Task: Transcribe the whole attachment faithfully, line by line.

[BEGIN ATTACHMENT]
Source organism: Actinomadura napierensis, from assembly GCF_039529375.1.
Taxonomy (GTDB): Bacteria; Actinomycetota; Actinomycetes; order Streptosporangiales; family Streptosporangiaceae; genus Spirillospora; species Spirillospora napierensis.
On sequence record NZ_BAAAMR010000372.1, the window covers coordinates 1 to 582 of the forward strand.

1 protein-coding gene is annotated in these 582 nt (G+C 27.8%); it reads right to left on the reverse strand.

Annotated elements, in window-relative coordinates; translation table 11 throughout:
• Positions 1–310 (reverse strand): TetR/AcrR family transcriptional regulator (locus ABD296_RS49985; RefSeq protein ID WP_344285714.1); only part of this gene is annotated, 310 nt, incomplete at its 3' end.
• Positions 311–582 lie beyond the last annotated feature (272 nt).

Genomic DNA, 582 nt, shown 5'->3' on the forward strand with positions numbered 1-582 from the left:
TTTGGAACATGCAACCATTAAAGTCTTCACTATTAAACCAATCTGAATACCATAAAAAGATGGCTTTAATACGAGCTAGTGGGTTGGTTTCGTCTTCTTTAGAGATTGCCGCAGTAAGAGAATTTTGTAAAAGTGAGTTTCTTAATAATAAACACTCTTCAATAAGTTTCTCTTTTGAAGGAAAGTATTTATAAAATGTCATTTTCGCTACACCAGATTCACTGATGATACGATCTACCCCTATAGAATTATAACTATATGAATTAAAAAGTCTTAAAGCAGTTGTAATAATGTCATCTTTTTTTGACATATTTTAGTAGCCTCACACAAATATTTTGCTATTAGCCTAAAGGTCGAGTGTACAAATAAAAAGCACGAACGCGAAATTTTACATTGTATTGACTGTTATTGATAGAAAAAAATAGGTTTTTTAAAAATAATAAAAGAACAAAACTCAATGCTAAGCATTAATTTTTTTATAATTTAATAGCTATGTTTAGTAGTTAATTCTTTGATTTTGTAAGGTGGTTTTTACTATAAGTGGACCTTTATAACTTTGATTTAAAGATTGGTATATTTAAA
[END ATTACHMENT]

Source organism: Actinomadura napierensis, from assembly GCF_039529375.1.
Taxonomy (GTDB): Bacteria; Actinomycetota; Actinomycetes; order Streptosporangiales; family Streptosporangiaceae; genus Spirillospora; species Spirillospora napierensis.
On sequence record NZ_BAAAMR010000372.1, the window covers coordinates 1 to 582 of the forward strand.

1 protein-coding gene is annotated in these 582 nt (G+C 27.8%); it reads right to left on the reverse strand.

Annotated elements, in window-relative coordinates; translation table 11 throughout:
• Positions 1–310 (reverse strand): TetR/AcrR family transcriptional regulator (locus ABD296_RS49985; RefSeq protein ID WP_344285714.1); only part of this gene is annotated, 310 nt, incomplete at its 3' end.
• Positions 311–582 lie beyond the last annotated feature (272 nt).

Genomic DNA, 582 nt, shown 5'->3' on the forward strand with positions numbered 1-582 from the left:
TTTGGAACATGCAACCATTAAAGTCTTCACTATTAAACCAATCTGAATACCATAAAAAGATGGCTTTAATACGAGCTAGTGGGTTGGTTTCGTCTTCTTTAGAGATTGCCGCAGTAAGAGAATTTTGTAAAAGTGAGTTTCTTAATAATAAACACTCTTCAATAAGTTTCTCTTTTGAAGGAAAGTATTTATAAAATGTCATTTTCGCTACACCAGATTCACTGATGATACGATCTACCCCTATAGAATTATAACTATATGAATTAAAAAGTCTTAAAGCAGTTGTAATAATGTCATCTTTTTTTGACATATTTTAGTAGCCTCACACAAATATTTTGCTATTAGCCTAAAGGTCGAGTGTACAAATAAAAAGCACGAACGCGAAATTTTACATTGTATTGACTGTTATTGATAGAAAAAAATAGGTTTTTTAAAAATAATAAAAGAACAAAACTCAATGCTAAGCATTAATTTTTTTATAATTTAATAGCTATGTTTAGTAGTTAATTCTTTGATTTTGTAAGGTGGTTTTTACTATAAGTGGACCTTTATAACTTTGATTTAAAGATTGGTATATTTAAA